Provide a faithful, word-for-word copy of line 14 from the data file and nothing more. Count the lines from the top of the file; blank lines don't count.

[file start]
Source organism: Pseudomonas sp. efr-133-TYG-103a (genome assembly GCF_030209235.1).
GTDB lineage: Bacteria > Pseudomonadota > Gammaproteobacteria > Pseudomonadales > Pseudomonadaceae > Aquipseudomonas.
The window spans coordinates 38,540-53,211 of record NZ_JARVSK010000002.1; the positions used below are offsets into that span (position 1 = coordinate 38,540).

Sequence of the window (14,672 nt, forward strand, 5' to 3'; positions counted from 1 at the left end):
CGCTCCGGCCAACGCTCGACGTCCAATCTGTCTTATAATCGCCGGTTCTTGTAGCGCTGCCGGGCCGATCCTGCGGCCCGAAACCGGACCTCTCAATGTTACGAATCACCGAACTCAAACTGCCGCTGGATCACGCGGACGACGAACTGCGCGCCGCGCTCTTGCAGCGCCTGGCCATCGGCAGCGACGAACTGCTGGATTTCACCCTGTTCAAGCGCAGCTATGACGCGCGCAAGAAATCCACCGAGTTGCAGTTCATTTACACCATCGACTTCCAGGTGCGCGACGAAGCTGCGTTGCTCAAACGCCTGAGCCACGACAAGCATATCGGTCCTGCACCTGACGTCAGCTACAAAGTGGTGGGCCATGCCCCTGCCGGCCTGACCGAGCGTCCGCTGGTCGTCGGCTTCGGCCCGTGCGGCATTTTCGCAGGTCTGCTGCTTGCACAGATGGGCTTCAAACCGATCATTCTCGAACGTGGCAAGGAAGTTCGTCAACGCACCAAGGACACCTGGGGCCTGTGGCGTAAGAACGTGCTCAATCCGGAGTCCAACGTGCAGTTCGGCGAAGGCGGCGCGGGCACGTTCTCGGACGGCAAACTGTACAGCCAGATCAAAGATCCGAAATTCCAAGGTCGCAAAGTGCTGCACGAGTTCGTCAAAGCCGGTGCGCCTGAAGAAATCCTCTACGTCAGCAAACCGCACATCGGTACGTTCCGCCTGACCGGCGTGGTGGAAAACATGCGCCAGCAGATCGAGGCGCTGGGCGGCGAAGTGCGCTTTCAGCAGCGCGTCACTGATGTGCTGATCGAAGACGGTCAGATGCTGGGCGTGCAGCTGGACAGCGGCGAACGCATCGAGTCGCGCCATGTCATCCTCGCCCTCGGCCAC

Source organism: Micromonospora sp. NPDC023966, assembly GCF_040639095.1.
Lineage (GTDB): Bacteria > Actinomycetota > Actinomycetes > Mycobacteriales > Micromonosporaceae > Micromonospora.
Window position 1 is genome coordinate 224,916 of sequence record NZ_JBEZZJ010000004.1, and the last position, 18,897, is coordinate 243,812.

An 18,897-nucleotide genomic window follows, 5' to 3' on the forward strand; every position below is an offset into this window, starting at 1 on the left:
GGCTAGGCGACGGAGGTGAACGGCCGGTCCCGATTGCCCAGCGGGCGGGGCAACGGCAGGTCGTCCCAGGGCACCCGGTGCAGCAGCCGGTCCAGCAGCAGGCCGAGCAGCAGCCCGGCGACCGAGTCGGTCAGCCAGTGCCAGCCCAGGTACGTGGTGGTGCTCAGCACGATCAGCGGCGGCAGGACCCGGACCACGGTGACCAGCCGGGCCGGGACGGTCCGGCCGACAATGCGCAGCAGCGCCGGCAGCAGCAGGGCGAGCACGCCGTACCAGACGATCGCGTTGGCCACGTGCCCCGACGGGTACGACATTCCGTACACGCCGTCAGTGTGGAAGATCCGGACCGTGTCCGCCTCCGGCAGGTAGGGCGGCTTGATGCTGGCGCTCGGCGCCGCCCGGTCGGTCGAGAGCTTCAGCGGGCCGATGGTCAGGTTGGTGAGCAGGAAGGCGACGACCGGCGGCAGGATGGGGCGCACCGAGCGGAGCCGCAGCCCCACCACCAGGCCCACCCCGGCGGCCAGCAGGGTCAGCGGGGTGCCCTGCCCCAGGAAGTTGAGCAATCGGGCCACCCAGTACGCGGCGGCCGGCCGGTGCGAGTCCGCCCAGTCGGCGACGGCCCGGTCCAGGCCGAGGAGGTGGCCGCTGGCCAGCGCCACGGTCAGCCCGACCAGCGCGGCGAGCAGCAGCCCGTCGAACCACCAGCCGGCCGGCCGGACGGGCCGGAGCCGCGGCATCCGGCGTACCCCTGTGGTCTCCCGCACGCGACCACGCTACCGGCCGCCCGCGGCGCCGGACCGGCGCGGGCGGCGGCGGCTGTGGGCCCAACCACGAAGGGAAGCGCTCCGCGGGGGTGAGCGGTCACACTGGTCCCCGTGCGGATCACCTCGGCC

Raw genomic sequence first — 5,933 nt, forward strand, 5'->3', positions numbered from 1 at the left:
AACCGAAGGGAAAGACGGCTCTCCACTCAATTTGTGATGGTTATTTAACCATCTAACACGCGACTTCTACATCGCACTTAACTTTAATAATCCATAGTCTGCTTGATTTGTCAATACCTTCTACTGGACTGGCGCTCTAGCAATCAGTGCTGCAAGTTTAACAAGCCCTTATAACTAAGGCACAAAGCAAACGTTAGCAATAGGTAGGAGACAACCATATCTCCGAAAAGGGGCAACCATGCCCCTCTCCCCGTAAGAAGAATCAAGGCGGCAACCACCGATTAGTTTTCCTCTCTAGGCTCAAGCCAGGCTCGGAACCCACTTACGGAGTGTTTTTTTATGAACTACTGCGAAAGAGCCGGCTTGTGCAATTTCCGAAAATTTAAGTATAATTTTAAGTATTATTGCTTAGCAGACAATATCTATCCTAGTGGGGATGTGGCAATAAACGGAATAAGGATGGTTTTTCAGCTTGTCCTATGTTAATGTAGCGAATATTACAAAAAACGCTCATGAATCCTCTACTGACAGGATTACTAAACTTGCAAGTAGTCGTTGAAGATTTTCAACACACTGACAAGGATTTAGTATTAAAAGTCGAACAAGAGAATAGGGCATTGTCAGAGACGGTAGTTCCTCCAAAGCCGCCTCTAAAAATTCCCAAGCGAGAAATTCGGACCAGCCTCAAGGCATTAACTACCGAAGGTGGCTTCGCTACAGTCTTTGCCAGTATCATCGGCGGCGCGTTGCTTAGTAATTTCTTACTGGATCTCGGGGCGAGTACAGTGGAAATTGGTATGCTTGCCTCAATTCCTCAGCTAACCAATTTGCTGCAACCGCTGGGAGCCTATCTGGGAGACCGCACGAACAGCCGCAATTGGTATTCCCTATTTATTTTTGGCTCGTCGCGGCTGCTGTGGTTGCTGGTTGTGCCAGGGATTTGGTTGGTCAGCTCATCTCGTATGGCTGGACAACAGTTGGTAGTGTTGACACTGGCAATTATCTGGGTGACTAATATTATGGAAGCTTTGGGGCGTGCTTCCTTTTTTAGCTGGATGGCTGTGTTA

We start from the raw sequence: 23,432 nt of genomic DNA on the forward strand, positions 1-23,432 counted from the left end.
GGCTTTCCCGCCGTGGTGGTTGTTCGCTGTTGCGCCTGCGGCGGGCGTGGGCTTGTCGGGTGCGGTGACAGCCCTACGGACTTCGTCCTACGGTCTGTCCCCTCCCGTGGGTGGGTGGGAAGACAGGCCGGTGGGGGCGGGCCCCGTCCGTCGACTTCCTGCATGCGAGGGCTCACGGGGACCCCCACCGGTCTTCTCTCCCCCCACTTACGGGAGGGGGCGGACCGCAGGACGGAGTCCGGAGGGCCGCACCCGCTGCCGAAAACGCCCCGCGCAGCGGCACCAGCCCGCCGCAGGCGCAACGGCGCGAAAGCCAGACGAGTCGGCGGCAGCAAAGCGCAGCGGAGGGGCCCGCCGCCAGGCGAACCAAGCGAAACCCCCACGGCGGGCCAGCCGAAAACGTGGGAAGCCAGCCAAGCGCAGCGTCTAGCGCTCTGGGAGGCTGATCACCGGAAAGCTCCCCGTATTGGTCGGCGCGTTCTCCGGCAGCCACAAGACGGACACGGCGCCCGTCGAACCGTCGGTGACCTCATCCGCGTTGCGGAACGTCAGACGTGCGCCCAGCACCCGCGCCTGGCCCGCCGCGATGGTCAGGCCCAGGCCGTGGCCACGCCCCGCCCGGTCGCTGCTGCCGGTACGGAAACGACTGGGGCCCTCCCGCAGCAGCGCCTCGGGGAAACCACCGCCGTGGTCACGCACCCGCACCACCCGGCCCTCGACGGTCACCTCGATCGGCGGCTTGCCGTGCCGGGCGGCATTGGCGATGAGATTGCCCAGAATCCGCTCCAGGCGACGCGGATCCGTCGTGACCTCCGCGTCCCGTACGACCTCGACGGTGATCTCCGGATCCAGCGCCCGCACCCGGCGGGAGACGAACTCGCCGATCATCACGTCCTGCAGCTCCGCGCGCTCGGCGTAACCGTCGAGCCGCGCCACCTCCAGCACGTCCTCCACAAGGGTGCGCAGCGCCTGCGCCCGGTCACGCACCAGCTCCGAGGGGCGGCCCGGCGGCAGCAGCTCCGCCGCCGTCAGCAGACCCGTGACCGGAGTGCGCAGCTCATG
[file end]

GGCTTTCCCGCCGTGGTGGTTGTTCGCTGTTGCGCCTGCGGCGGGCGTGGGCTTGTCGGGTGCGGTGACAGCCCTACGGACTTCGTCCTACGGTCTGTCCCCTCCCGTGGGTGGGTGGGAAGACAGGCCGGTGGGGGCGGGCCCCGTCCGTCGACTTCCTGCATGCGAGGGCTCACGGGGACCCCCACCGGTCTTCTCTCCCCCCACTTACGGGAGGGGGCGGACCGCAGGACGGAGTCCGGAGGGCCGCACCCGCTGCCGAAAACGCCCCGCGCAGCGGCACCAGCCCGCCGCAGGCGCAACGGCGCGAAAGCCAGACGAGTCGGCGGCAGCAAAGCGCAGCGGAGGGGCCCGCCGCCAGGCGAACCAAGCGAAACCCCCACGGCGGGCCAGCCGAAAACGTGGGAAGCCAGCCAAGCGCAGCGTCTAGCGCTCTGGGAGGCTGATCACCGGAAAGCTCCCCGTATTGGTCGGCGCGTTCTCCGGCAGCCACAAGACGGACACGGCGCCCGTCGAACCGTCGGTGACCTCATCCGCGTTGCGGAACGTCAGACGTGCGCCCAGCACCCGCGCCTGGCCCGCCGCGATGGTCAGGCCCAGGCCGTGGCCACGCCCCGCCCGGTCGCTGCTGCCGGTACGGAAACGACTGGGGCCCTCCCGCAGCAGCGCCTCGGGGAAACCACCGCCGTGGTCACGCACCCGCACCACCCGGCCCTCGACGGTCACCTCGATCGGCGGCTTGCCGTGCCGGGCGGCATTGGCGATGAGATTGCCCAGAATCCGCTCCAGGCGACGCGGATCCGTCGTGACCTCCGCGTCCCGTACGACCTCGACGGTGATCTCCGGATCCAGCGCCCGCACCCGGCGGGAGACGAACTCGCCGATCATCACGTCCTGCAGCTCCGCGCGCTCGGCGTAACCGTCGAGCCGCGCCACCTCCAGCACGTCCTCCACAAGGGTGCGCAGCGCCTGCGCCCGGTCACGCACCAGCTCCGAGGGGCGGCCCGGCGGCAGCAGCTCCGCCGCCGTCAGCAGACCCGTGACCGGAGTGCGCAGCTCATG